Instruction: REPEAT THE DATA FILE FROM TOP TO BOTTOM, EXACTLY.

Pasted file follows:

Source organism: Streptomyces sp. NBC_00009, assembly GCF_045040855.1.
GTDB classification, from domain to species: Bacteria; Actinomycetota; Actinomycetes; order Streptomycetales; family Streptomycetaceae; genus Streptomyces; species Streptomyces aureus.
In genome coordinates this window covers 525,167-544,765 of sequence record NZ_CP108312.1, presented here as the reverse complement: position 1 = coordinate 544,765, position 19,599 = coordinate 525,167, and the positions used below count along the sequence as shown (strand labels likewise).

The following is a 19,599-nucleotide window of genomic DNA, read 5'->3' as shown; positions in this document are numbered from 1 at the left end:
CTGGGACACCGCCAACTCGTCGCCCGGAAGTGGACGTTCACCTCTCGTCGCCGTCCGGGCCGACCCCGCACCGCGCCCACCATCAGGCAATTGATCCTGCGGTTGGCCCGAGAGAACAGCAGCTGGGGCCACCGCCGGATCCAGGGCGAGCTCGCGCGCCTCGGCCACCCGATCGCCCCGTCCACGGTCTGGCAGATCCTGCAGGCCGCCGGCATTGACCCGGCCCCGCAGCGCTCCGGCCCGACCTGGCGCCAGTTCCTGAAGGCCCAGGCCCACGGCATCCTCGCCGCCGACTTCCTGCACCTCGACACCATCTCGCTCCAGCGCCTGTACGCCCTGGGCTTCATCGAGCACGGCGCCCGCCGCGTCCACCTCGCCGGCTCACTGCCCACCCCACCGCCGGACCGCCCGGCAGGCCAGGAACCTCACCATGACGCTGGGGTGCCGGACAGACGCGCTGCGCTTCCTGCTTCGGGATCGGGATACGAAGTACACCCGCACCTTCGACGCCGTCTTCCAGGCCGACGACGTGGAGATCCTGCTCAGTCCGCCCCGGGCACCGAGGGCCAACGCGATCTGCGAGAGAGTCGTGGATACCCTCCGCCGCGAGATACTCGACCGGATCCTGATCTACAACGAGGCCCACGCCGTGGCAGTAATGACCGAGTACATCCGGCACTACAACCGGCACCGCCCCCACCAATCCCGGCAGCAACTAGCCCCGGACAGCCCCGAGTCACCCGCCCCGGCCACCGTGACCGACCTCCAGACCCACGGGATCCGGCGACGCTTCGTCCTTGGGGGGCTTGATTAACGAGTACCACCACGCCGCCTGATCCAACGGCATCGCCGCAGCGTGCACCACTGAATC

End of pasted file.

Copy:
Source organism: Streptomyces sp. NBC_00009, assembly GCF_045040855.1.
GTDB classification, from domain to species: Bacteria; Actinomycetota; Actinomycetes; order Streptomycetales; family Streptomycetaceae; genus Streptomyces; species Streptomyces aureus.
In genome coordinates this window covers 525,167-544,765 of sequence record NZ_CP108312.1, presented here as the reverse complement: position 1 = coordinate 544,765, position 19,599 = coordinate 525,167, and the positions used below count along the sequence as shown (strand labels likewise).

The following is a 19,599-nucleotide window of genomic DNA, read 5'->3' as shown; positions in this document are numbered from 1 at the left end:
CTGGGACACCGCCAACTCGTCGCCCGGAAGTGGACGTTCACCTCTCGTCGCCGTCCGGGCCGACCCCGCACCGCGCCCACCATCAGGCAATTGATCCTGCGGTTGGCCCGAGAGAACAGCAGCTGGGGCCACCGCCGGATCCAGGGCGAGCTCGCGCGCCTCGGCCACCCGATCGCCCCGTCCACGGTCTGGCAGATCCTGCAGGCCGCCGGCATTGACCCGGCCCCGCAGCGCTCCGGCCCGACCTGGCGCCAGTTCCTGAAGGCCCAGGCCCACGGCATCCTCGCCGCCGACTTCCTGCACCTCGACACCATCTCGCTCCAGCGCCTGTACGCCCTGGGCTTCATCGAGCACGGCGCCCGCCGCGTCCACCTCGCCGGCTCACTGCCCACCCCACCGCCGGACCGCCCGGCAGGCCAGGAACCTCACCATGACGCTGGGGTGCCGGACAGACGCGCTGCGCTTCCTGCTTCGGGATCGGGATACGAAGTACACCCGCACCTTCGACGCCGTCTTCCAGGCCGACGACGTGGAGATCCTGCTCAGTCCGCCCCGGGCACCGAGGGCCAACGCGATCTGCGAGAGAGTCGTGGATACCCTCCGCCGCGAGATACTCGACCGGATCCTGATCTACAACGAGGCCCACGCCGTGGCAGTAATGACCGAGTACATCCGGCACTACAACCGGCACCGCCCCCACCAATCCCGGCAGCAACTAGCCCCGGACAGCCCCGAGTCACCCGCCCCGGCCACCGTGACCGACCTCCAGACCCACGGGATCCGGCGACGCTTCGTCCTTGGGGGGCTTGATTAACGAGTACCACCACGCCGCCTGATCCAACGGCATCGCCGCAGCGTGCACCACTGAATC